Cairo Church Attack: Egyptian Authorities To Review Terrorism Laws
This followed the killing of 25 Coptic Christians in a bomb attack on December 11, 2016.
Egyptian authorities have vowed to tighten loopholes in legislation in order to tackle attacks by militant groups. The BBC cited President Abdul Fattah al-Sisi as making the promise after a suicide bomb attack on Saint Mark’s Coptic Orthodox Cathedral, Cairo, the seat of the Egyptian Orthodox Church. The attack on December 11, 2016, left 25 worshippers dead, with government declaring three days of national mourning.
President Sisi used his address at a service for the victims on December 12, 2016 to urge the government to amend the country's terrorism laws, which he said were “restricting the judicial system” in its battle to prevent such attacks. He said the attack caused “pain to all Egyptians.” President Abdul Fattah al-Sisi had earlier named the bomber as Shafik Mahmoud Mohamed Mostafa, 22, of the Moslem Brotherhood. On Monday, the Interior Ministry said exiled Brotherhood leaders provided “financial and logistical support” for the church bombing.
But the Islamic State, ISIS, in a statement on December 13, 2016, said it was responsible for the cathedral attack. ISIS identified the bomber by his nom de guerre, Abu Abdallah al-Masri. A surveillance video made public by Egyptian authorities showed a figure said to be Shafik Mahmoud Mohamed Mostafa as he entered the church, followed moments later by a blast. It was the country’s worst act of sectarian violence since another Islamist group bombed a Coptic church in Alexandria in 2011, The New York Times said.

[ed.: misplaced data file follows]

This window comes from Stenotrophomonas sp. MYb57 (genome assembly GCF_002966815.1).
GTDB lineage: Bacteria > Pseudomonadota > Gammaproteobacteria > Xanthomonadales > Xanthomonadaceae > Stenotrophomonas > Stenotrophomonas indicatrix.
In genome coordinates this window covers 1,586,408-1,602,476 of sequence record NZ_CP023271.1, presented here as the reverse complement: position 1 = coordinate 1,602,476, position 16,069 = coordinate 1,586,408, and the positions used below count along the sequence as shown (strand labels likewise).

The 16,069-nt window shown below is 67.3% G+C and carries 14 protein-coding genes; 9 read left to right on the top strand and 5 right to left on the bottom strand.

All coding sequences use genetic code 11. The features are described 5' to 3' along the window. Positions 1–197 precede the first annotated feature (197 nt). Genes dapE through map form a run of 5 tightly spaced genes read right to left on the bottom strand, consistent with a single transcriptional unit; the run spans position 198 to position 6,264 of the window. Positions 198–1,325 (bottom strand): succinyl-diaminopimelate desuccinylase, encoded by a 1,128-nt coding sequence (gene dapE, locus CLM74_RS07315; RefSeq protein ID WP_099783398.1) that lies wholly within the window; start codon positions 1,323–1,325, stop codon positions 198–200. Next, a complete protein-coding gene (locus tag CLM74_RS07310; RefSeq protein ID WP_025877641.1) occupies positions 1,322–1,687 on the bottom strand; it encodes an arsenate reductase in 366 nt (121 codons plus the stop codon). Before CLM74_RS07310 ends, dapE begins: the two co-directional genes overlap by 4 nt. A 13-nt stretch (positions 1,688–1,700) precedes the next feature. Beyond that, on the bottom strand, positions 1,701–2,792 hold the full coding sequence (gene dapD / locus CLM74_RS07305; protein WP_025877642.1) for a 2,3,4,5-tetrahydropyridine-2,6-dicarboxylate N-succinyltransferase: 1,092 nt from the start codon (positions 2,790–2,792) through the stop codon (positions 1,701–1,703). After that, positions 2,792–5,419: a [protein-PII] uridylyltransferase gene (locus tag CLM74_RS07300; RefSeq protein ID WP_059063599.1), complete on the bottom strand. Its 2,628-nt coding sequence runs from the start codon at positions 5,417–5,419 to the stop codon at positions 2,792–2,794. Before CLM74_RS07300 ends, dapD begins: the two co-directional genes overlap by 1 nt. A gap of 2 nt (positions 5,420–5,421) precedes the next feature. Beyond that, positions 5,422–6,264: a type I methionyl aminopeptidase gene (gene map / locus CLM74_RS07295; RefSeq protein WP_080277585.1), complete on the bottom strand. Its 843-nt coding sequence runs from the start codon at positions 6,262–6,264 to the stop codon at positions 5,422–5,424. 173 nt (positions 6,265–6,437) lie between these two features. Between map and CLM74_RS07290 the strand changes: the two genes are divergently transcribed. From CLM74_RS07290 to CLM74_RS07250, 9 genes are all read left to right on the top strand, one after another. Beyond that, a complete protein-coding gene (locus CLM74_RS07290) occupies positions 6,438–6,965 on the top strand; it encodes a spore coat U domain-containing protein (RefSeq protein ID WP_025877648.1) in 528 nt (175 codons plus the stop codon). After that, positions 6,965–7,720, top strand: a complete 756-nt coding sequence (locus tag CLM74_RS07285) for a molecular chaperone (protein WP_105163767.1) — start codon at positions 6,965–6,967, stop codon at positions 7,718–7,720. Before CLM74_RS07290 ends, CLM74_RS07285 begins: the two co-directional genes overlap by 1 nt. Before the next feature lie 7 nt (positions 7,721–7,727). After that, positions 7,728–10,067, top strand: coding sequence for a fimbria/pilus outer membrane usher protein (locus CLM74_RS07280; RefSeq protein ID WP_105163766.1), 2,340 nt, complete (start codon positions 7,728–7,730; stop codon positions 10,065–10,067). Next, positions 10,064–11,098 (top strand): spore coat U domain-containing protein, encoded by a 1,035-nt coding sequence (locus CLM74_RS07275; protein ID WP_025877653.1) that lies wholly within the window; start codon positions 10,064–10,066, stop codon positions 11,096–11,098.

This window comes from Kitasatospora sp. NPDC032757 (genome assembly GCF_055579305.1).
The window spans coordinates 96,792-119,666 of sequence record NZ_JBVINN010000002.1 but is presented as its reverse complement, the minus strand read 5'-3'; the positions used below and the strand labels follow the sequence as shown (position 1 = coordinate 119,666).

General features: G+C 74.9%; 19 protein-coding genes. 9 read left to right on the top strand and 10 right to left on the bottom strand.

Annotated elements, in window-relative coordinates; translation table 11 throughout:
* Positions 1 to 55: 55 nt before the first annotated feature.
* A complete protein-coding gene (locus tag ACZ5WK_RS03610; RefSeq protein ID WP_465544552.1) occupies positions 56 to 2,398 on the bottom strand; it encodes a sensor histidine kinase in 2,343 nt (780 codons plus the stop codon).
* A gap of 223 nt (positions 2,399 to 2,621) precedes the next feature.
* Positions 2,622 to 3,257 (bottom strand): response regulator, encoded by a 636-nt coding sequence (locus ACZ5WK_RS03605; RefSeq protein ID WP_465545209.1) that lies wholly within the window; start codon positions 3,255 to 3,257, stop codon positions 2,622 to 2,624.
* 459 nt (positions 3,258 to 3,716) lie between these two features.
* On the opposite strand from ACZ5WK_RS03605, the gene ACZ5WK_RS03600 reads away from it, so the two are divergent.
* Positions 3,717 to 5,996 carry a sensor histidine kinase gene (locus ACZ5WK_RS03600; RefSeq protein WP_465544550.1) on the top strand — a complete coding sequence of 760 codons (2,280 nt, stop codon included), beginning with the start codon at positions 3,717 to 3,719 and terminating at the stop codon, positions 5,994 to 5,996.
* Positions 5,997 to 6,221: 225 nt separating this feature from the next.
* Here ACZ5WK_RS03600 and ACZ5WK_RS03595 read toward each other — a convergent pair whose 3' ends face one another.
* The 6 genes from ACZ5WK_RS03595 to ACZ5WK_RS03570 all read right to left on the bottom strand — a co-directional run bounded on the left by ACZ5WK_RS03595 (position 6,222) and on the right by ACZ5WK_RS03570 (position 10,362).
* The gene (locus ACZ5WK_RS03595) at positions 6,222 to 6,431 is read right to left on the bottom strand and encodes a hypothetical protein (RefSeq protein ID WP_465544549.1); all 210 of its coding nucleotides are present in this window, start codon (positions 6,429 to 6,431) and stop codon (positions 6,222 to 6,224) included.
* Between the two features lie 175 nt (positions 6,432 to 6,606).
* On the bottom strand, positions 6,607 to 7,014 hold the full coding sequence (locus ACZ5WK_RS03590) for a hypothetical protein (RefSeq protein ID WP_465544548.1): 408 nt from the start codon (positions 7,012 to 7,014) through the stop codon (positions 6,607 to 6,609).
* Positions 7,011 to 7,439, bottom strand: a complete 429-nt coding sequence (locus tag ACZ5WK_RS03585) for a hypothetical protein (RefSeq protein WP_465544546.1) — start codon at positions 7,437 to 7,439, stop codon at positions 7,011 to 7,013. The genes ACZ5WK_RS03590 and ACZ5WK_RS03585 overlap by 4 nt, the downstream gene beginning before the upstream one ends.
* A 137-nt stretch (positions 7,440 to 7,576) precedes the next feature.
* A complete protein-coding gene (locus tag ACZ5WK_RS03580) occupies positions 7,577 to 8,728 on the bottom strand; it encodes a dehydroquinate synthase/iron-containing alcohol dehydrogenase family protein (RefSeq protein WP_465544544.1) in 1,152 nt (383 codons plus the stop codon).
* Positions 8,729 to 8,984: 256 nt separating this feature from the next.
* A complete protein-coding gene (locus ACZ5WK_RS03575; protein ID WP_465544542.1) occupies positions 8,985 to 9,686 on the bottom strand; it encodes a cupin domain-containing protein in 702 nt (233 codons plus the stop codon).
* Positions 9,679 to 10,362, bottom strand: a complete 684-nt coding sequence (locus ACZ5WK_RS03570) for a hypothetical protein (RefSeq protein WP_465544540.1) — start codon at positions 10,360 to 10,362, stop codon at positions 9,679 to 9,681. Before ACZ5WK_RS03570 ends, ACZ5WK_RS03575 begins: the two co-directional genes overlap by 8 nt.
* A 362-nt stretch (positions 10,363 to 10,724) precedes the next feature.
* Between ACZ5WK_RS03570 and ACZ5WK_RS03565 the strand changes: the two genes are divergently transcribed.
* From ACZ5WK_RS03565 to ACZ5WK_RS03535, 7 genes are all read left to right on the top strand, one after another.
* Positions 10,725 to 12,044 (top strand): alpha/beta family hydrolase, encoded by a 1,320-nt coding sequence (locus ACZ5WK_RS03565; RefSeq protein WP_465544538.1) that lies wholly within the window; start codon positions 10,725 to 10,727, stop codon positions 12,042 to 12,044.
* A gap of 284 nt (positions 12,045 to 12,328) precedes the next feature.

Mostafa was arrested at a Moslem Brotherhood protest in 2014. His family said he was jailed and released some time later, when they lost contact with him. Mostafa’s lawyer claimed he was tortured in jail, which may have led to his radicalisation. The authorities on December 12, 2016, said they had arrested three men and a woman and were searching for two more people in connection with the bombing. The Ministry of Health said most of the victims were women and children.